Advance word concerning Universal’s remake of THE WOLFMAN has centred on the numerous production problems involving script rewrites, bickering between stars and crew, and changes to the production team. Originally scheduled for a November 2009 release, following re-editing of scenes that director Joe Johnston felt slowed the pacing, re-shoots involving changes to the werewolf look, and the addition of a werewolf confrontation scene, the troubled production finally received its premiere in Rome on January 27th, 2010.
The film begins rather well with a brief title sequence that shows Ben Talbot (Simon Merrells), alone and wandering the woods before meeting his demise when he encounters a savage monster. The film swiftly switches its attentions to brother Lawrence (Benicio Del Toro) arriving at the ancestral estate located on the outskirts of Blackmoor, a small Victorian hamlet located in the English countryside. We are introduced to his estranged father, Sir John Talbot (Anthony Hopkins), man-servant Singh (Art Malik), Ben’s fiancée Gwen Conliffe (Emily Blunt), and Gwen’s maid (Gemma Whelan).
Lawrence has returned to search for his brother but upon his arrival is informed that Ben’s corpse had now been recovered. Inspection reveals the savagery of the attack must be down to some monstrous beast. Following a promise to Gwen, Lawrence sets out to find his brother’s killer and in so doing uncovers the grim secrets of the estate, and falls prey to the curse that haunts Blackmoor.
The first impressions one gets is that the script has been edited heavily, whilst the cast do their best, not enough character development takes place in order to provide protagonists with reasons to act as they do. The attack sequences, whilst effective appear rushed; nowhere is this more evident than the initial gypsy camp massacre (watch out for a cameo from make-up design maestro Rick Baker as the first gypsy to meet his end). Audience scares are diluted by the rapid editing of gore-laden throat slashing and dismemberment that whilst nicely handled, (particularly good is a werewolf claw through the throat effect), greatly diminish any subsequent horrors including Lawrence’s highly anticipated transformation scene.
The werewolf itself is impressive, appearing as a cross between Roy Ashton’s lycanthrope from THE CURSE OF THE WEREWOLF (1961) and the original designs of Jack Pierce from THE WOLF MAN (1941). The first transformation scene, presided over by visual effects supervisor Steve Begg, utilises Rick Baker’s original design sculpts and skin and combines them with CGI to create was is, arguably, the most terrifying screen werewolf to date. Initial depiction of the monster was to have him wander the moors and streets on two legs, but Baker was later called in to develop a creature that would also bound and attack on all fours, presumably to allow the monster to cover territory faster and help smooth over any problems relating to time continuity, something this film suffers with in other places.
The script moves away from the original film by having two werewolves grace the screen at once. In typical Hollywood fashion we have the “good” tormented Del Toro in one corner and his “bad” nemesis in the other and whilst the second werewolf looks great, the final confrontation between the two monsters reduces the film down to the Joe Johnston (THE ROCKETEER, JUMANJII, JURASSIC PARK III) action hero level. As a result, any authenticity generated by the film’s wonderful Victorian sets, eerie cinematography that captures foggy woods and old London town at night is greatly reduced.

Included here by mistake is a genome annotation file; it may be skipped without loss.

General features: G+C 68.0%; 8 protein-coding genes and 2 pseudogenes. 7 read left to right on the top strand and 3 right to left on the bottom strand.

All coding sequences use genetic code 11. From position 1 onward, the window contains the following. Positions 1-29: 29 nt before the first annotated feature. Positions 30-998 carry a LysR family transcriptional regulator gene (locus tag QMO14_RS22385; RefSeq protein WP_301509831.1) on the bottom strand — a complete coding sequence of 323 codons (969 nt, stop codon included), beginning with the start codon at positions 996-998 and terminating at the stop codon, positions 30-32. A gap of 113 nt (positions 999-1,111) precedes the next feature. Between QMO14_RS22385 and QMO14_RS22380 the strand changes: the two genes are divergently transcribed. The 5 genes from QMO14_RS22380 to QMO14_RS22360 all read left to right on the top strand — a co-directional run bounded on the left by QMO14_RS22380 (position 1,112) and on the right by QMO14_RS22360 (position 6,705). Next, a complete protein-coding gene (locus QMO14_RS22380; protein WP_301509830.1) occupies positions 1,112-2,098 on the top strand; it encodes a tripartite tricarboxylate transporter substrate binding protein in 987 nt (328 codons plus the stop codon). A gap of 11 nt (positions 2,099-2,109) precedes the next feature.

Equally disarming are several script weaknesses that have characters act in highly questionable ways. Are we really expected to believe that grieving Gwen, initially presented as the embodiment of Victorian values, and vengeful Lawrence fall in love so soon after Ben Talbot is laid to rest? To reveal other shoddy writing would be to unveil too much of the plot, suffice to say the writing is clumsy to say the least.
Emily Blunt seems a little too calm given all the horrors that occur, and Anthony Hopkins displays his obvious dismay with the scenario with his customary slice of ham.
It’s not all bad though. Del Toro is always a joy to watch and his performance as the tortured lycanthrope plays true. Equally good is Hugo Weaving as Inspector Abberline and Art Malik whose role ought to have been greater. The costume designs are beautiful, and the wonderful Victorian Art-Deco and Gothic furnishings and architecture that makes up the gloomy ancestral home is shrouded in menace.
The best sequences involve those that don’t feature the wolfmen; there’s a nice tavern sequence reminiscent of (and probably included as a tribute to) Hammer films and several nightmare sequences involving the curse of the Talbots.
A pre-release screening in the USA depicting a masked ball attack, occurring towards the end of Lawrence’s London sojourn, has sadly been cut due to pacing incompatibility with other action sequences, though clumsy reference to this is made during a quick glance at a London newspaper in which the artist renders the scene on the front page. Other footage appears cut involving Lawrence’s initial visit to Blackmoor and this might yet turn up on an announced extended cut of the film that restores something like 17 minutes of the original cut (whether the Ballroom attack scene will included as an extra is unknown).
Overall, THE WOLFMAN is a mixed movie. It’s troubled past is inherent throughout but I’d still say go see it for the innovative werewolf designs and its luscious Victorian sets.
Carl T. Ford
Directed by Joe Johnston
USA & UK / 2010
102 minutes / Colour